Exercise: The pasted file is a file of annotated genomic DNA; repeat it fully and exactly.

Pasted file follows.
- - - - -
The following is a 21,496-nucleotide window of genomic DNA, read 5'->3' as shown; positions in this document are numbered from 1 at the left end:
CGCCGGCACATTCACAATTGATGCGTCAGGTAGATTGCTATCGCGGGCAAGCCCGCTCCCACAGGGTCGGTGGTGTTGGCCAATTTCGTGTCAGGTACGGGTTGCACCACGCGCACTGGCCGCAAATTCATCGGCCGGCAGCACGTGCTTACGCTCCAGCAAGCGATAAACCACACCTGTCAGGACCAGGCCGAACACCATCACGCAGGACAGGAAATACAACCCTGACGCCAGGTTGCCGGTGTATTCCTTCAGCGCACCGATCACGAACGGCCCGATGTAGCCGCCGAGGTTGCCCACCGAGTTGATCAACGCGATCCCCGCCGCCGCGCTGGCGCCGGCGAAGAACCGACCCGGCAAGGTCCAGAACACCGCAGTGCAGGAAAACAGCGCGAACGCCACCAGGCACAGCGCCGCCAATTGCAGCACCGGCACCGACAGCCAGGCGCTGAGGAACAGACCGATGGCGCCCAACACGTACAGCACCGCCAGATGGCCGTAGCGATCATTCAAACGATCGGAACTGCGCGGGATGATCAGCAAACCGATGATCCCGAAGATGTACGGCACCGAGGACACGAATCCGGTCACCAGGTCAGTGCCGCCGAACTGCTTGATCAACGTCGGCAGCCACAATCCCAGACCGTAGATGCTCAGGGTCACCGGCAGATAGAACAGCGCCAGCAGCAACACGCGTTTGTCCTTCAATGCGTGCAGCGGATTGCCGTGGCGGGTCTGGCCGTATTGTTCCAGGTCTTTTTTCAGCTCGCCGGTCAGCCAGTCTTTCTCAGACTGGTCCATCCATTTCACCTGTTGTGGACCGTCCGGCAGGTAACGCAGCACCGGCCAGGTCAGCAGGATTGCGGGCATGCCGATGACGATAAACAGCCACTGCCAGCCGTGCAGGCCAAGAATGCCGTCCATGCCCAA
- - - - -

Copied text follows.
The following is a 21,496-nucleotide window of genomic DNA, read 5'->3' as shown; positions in this document are numbered from 1 at the left end:
CGCCGGCACATTCACAATTGATGCGTCAGGTAGATTGCTATCGCGGGCAAGCCCGCTCCCACAGGGTCGGTGGTGTTGGCCAATTTCGTGTCAGGTACGGGTTGCACCACGCGCACTGGCCGCAAATTCATCGGCCGGCAGCACGTGCTTACGCTCCAGCAAGCGATAAACCACACCTGTCAGGACCAGGCCGAACACCATCACGCAGGACAGGAAATACAACCCTGACGCCAGGTTGCCGGTGTATTCCTTCAGCGCACCGATCACGAACGGCCCGATGTAGCCGCCGAGGTTGCCCACCGAGTTGATCAACGCGATCCCCGCCGCCGCGCTGGCGCCGGCGAAGAACCGACCCGGCAAGGTCCAGAACACCGCAGTGCAGGAAAACAGCGCGAACGCCACCAGGCACAGCGCCGCCAATTGCAGCACCGGCACCGACAGCCAGGCGCTGAGGAACAGACCGATGGCGCCCAACACGTACAGCACCGCCAGATGGCCGTAGCGATCATTCAAACGATCGGAACTGCGCGGGATGATCAGCAAACCGATGATCCCGAAGATGTACGGCACCGAGGACACGAATCCGGTCACCAGGTCAGTGCCGCCGAACTGCTTGATCAACGTCGGCAGCCACAATCCCAGACCGTAGATGCTCAGGGTCACCGGCAGATAGAACAGCGCCAGCAGCAACACGCGTTTGTCCTTCAATGCGTGCAGCGGATTGCCGTGGCGGGTCTGGCCGTATTGTTCCAGGTCTTTTTTCAGCTCGCCGGTCAGCCAGTCTTTCTCAGACTGGTCCATCCATTTCACCTGTTGTGGACCGTCCGGCAGGTAACGCAGCACCGGCCAGGTCAGCAGGATTGCGGGCATGCCGATGACGATAAACAGCCACTGCCAGCCGTGCAGGCCAAGAATGCCGTCCATGCCCAA